FishEyes rod and reel shows you the fish before you catch them


June 17, 2011

The FishEyes rod and reel features a submersible video camera, that providers anglers with a real-time image of their lure and the fish around it (Image: NextSport)

The FishEyes rod and reel features a submersible video camera, that providers anglers with a real-time image of their lure and the fish around it (Image: NextSport)

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When you cast a fishing lure out into the water and it goes beneath the surface, it enters a dark, mysterious world that you can only imagine. Perhaps that's overstating things a bit, but the fact is, you can't see where it is or what's around it. A fish finder can provide you with some basic information (if you're in a boat) but it doesn't actually show you what it looks like down there. That's where the FishEyes Rod and Reel with Underwater Video Camera comes in. Its built-in color LCD screen provides you with a live image of your lure, and any fish that happen to be near it.

Instead of traditional fishing line, FishEyes has 20 feet (6 meters) of combined analog video and power cable. This cable runs from the reel-mounted monitor to a small waterproof video camera, that is equipped with an LED light that can be remotely switched on or off. While it might be fun just to lower that camera into the water and watch its underwater adventure on the monitor, users can also add a fishing lure or an included bait basket on a short length of fishing line beneath it. They can then try to entice fish that they see near the lure, or not bother staying in areas where there are no fish.

Needless to say, this setup appears to be intended more for jigging off of docks or stationary boats, than for casting way out across the water or trolling - if the camera were to get dragged into an object on the bottom and snagged, the user would either have to write it off, or be willing to do a bit of diving. Inadvertently catching a fish that's big enough to snap the line might also be a risk, although presumably the fishing line holding the lure would give way before the cable holding the camera.

Regardless of how practical FishEyes might or might not be for all fishing scenarios, it looks like it would at least be useful for checking if fish were in the area, or just for taking a peek at your local aquatic environment. It sells for US$79.99.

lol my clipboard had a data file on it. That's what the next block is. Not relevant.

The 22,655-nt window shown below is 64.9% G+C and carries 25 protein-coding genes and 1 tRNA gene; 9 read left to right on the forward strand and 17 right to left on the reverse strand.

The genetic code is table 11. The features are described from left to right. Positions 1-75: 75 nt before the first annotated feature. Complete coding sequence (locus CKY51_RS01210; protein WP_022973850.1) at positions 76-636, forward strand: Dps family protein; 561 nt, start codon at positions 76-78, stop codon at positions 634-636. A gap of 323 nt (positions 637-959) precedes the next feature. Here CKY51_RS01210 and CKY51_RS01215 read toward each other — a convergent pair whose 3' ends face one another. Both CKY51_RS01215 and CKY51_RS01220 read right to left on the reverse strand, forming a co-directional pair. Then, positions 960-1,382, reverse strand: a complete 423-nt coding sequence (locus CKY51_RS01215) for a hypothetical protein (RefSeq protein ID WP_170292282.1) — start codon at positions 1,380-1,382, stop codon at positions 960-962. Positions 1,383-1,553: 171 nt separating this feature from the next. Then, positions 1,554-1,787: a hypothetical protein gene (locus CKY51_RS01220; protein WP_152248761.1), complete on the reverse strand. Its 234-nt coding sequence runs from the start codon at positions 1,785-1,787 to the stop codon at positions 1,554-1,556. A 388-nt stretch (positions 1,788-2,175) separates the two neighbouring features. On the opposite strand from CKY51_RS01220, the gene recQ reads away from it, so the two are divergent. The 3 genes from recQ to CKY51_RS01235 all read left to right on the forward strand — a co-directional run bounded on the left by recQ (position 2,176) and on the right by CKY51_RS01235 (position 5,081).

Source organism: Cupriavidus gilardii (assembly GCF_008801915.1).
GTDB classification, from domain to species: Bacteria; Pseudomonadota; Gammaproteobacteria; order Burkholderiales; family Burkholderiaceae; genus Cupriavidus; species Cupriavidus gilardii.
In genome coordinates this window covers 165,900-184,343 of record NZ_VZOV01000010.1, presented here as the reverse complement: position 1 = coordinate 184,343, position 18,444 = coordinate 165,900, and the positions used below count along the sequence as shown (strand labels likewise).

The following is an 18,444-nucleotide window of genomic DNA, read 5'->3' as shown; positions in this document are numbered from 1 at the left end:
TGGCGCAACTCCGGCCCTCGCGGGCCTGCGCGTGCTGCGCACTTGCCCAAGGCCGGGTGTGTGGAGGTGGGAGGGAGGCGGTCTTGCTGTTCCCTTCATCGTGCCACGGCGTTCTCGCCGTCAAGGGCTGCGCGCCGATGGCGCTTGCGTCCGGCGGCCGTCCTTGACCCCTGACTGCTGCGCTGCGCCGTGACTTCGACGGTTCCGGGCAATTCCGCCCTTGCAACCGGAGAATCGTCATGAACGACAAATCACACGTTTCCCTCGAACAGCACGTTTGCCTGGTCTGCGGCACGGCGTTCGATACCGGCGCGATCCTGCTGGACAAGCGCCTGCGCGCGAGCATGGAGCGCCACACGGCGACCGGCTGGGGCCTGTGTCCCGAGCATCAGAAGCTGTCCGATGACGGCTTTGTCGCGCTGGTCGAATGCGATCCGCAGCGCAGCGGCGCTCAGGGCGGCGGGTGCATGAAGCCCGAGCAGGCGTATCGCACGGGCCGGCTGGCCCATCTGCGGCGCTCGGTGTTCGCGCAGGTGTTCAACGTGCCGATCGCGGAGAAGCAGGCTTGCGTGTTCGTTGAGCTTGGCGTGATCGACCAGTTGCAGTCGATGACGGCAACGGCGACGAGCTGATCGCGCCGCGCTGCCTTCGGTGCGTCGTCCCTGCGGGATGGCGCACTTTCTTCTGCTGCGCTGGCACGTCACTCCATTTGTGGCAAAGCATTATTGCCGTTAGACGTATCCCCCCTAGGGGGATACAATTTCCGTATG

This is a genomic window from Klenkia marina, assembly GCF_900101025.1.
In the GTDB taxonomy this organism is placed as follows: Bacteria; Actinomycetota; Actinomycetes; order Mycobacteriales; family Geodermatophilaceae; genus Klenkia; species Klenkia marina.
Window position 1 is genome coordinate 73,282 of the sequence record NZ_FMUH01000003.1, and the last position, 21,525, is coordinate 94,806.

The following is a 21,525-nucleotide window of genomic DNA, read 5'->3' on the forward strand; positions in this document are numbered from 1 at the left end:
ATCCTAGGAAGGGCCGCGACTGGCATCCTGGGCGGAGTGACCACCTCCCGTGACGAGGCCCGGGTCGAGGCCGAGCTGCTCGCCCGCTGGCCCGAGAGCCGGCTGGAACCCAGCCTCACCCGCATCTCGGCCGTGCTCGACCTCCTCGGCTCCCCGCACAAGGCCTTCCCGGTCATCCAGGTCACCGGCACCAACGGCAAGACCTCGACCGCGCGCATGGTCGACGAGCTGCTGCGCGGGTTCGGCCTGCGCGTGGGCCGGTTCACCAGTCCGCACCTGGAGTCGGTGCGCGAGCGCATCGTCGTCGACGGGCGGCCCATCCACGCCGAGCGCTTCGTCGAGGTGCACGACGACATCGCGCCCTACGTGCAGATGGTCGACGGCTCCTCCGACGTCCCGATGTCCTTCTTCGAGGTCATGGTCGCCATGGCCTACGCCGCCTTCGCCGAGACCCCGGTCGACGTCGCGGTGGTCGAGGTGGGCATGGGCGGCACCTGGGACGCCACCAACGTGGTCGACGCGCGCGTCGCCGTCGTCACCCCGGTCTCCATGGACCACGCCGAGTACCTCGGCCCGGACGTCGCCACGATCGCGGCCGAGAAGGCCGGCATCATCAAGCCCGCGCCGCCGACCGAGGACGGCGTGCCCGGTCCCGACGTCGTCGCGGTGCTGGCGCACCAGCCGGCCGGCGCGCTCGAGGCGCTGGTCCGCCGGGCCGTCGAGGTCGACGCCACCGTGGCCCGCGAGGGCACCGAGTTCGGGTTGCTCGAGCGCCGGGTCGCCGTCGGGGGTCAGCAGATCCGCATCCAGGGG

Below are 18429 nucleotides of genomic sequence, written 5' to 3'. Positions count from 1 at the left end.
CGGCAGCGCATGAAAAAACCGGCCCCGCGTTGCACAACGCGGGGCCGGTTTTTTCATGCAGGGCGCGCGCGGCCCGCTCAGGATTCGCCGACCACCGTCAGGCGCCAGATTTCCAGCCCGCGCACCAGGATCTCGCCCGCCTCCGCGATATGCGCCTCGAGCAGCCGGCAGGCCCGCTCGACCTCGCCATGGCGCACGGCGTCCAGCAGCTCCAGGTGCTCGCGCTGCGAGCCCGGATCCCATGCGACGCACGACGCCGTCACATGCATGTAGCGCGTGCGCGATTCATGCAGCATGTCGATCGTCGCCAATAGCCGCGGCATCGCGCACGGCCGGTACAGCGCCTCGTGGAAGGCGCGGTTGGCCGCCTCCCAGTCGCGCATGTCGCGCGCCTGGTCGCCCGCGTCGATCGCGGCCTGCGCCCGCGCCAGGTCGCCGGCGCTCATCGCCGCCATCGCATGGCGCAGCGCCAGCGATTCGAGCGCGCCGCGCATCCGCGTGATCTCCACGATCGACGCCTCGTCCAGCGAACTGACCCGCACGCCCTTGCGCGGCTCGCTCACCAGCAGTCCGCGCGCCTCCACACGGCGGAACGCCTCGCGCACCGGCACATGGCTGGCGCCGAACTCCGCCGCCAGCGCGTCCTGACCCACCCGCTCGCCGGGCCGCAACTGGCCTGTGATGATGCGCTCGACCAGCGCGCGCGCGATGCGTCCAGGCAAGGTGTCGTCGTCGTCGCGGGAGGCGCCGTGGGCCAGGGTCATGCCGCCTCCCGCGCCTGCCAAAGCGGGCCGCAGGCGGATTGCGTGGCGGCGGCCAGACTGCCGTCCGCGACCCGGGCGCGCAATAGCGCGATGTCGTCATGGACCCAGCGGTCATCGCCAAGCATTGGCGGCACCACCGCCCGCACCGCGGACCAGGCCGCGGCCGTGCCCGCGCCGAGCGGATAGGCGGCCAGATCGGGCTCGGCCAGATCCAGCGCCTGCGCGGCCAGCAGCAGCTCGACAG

About the Author
Ben Coxworth An experienced freelance writer, videographer and television producer, Ben's interest in all forms of innovation is particularly fanatical when it comes to human-powered transportation, film-making gear, environmentally-friendly technologies and anything that's designed to go underwater. He lives in Edmonton, Alberta, where he spends a lot of time going over the handlebars of his mountain bike, hanging out in off-leash parks, and wishing the Pacific Ocean wasn't so far away. All articles by Ben Coxworth

is it April fools? a bit late but hilariousness

Denis Klanac

sounds like fun!!...just a bit quizzy of the strength of the string which houses the wires.


Brilliant !! And the price is right. Plus, an LED light remotely turned on/off, to attract fish, and know when they are going to strike ?!

There is the handicap I need to even the odds.


Got one for my 8 year old. He's having a blast with it at the local pool, pond and river. It's a bit hard to see the screen in direct sun but apparently he and his friends don't care. Two of his friends asked their parents for one so they could go fishing together. Maybe they will eventually try to catch something.

Doug Liser

This would be a better option for those of us interested in the fish but not the harming of the fish. It would be nice if you could pull the video feed into a laptop. It would also get people more interested in the health of the lake or river because they would be able to see what is or isn\'t going on under the waves.

Carlos Grados
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